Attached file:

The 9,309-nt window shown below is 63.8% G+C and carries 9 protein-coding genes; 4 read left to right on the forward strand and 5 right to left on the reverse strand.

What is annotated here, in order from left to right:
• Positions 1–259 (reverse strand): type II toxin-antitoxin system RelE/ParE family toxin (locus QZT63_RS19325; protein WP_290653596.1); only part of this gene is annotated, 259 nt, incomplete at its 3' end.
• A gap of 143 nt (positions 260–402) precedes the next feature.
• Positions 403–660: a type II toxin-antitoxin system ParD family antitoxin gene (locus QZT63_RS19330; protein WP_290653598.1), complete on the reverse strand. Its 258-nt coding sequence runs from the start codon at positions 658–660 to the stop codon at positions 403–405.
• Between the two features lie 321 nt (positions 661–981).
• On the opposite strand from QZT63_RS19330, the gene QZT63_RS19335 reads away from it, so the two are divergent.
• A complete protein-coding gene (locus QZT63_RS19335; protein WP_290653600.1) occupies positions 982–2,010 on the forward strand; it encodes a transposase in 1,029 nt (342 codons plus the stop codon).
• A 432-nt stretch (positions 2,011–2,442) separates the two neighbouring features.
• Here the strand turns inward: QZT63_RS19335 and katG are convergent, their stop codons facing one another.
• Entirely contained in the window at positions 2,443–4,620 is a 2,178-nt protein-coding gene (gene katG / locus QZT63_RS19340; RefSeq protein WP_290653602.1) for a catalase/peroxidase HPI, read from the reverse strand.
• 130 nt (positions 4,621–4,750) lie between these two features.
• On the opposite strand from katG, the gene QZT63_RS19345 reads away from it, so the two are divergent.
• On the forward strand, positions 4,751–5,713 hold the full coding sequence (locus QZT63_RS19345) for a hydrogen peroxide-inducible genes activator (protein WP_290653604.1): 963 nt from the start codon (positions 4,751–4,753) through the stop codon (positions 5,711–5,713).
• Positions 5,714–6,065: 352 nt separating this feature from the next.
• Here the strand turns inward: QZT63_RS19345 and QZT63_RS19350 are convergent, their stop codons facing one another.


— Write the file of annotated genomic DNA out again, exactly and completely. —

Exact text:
The 9,309-nt window shown below is 63.8% G+C and carries 9 protein-coding genes; 4 read left to right on the forward strand and 5 right to left on the reverse strand.

What is annotated here, in order from left to right:
• Positions 1–259 (reverse strand): type II toxin-antitoxin system RelE/ParE family toxin (locus QZT63_RS19325; protein WP_290653596.1); only part of this gene is annotated, 259 nt, incomplete at its 3' end.
• A gap of 143 nt (positions 260–402) precedes the next feature.
• Positions 403–660: a type II toxin-antitoxin system ParD family antitoxin gene (locus QZT63_RS19330; protein WP_290653598.1), complete on the reverse strand. Its 258-nt coding sequence runs from the start codon at positions 658–660 to the stop codon at positions 403–405.
• Between the two features lie 321 nt (positions 661–981).
• On the opposite strand from QZT63_RS19330, the gene QZT63_RS19335 reads away from it, so the two are divergent.
• A complete protein-coding gene (locus QZT63_RS19335; protein WP_290653600.1) occupies positions 982–2,010 on the forward strand; it encodes a transposase in 1,029 nt (342 codons plus the stop codon).
• A 432-nt stretch (positions 2,011–2,442) separates the two neighbouring features.
• Here the strand turns inward: QZT63_RS19335 and katG are convergent, their stop codons facing one another.
• Entirely contained in the window at positions 2,443–4,620 is a 2,178-nt protein-coding gene (gene katG / locus QZT63_RS19340; RefSeq protein WP_290653602.1) for a catalase/peroxidase HPI, read from the reverse strand.
• 130 nt (positions 4,621–4,750) lie between these two features.
• On the opposite strand from katG, the gene QZT63_RS19345 reads away from it, so the two are divergent.
• On the forward strand, positions 4,751–5,713 hold the full coding sequence (locus QZT63_RS19345) for a hydrogen peroxide-inducible genes activator (protein WP_290653604.1): 963 nt from the start codon (positions 4,751–4,753) through the stop codon (positions 5,711–5,713).
• Positions 5,714–6,065: 352 nt separating this feature from the next.
• Here the strand turns inward: QZT63_RS19345 and QZT63_RS19350 are convergent, their stop codons facing one another.